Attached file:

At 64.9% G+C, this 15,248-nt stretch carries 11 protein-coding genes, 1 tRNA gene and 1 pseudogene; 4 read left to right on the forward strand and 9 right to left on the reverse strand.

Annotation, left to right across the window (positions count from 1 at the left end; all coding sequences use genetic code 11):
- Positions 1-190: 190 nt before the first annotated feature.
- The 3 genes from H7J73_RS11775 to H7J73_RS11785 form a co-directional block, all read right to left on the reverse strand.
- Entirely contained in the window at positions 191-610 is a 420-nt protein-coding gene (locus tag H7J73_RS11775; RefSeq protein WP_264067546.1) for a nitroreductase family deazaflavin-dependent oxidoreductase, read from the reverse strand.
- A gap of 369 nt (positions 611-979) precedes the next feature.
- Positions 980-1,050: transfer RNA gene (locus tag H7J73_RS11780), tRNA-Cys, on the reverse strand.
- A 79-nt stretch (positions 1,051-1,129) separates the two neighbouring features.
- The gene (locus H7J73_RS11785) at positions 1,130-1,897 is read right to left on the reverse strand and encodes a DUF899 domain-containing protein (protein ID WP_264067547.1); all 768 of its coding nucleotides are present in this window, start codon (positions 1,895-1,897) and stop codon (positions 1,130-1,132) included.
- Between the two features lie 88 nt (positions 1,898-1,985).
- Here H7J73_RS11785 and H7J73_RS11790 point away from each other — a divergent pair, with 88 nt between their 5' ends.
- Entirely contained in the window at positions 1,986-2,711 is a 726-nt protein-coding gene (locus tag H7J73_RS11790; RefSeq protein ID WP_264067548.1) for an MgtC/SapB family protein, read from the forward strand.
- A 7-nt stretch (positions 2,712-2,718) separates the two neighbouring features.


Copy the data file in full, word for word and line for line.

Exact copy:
At 64.9% G+C, this 15,248-nt stretch carries 11 protein-coding genes, 1 tRNA gene and 1 pseudogene; 4 read left to right on the forward strand and 9 right to left on the reverse strand.

Annotation, left to right across the window (positions count from 1 at the left end; all coding sequences use genetic code 11):
- Positions 1-190: 190 nt before the first annotated feature.
- The 3 genes from H7J73_RS11775 to H7J73_RS11785 form a co-directional block, all read right to left on the reverse strand.
- Entirely contained in the window at positions 191-610 is a 420-nt protein-coding gene (locus tag H7J73_RS11775; RefSeq protein WP_264067546.1) for a nitroreductase family deazaflavin-dependent oxidoreductase, read from the reverse strand.
- A gap of 369 nt (positions 611-979) precedes the next feature.
- Positions 980-1,050: transfer RNA gene (locus tag H7J73_RS11780), tRNA-Cys, on the reverse strand.
- A 79-nt stretch (positions 1,051-1,129) separates the two neighbouring features.
- The gene (locus H7J73_RS11785) at positions 1,130-1,897 is read right to left on the reverse strand and encodes a DUF899 domain-containing protein (protein ID WP_264067547.1); all 768 of its coding nucleotides are present in this window, start codon (positions 1,895-1,897) and stop codon (positions 1,130-1,132) included.
- Between the two features lie 88 nt (positions 1,898-1,985).
- Here H7J73_RS11785 and H7J73_RS11790 point away from each other — a divergent pair, with 88 nt between their 5' ends.
- Entirely contained in the window at positions 1,986-2,711 is a 726-nt protein-coding gene (locus tag H7J73_RS11790; RefSeq protein ID WP_264067548.1) for an MgtC/SapB family protein, read from the forward strand.
- A 7-nt stretch (positions 2,712-2,718) separates the two neighbouring features.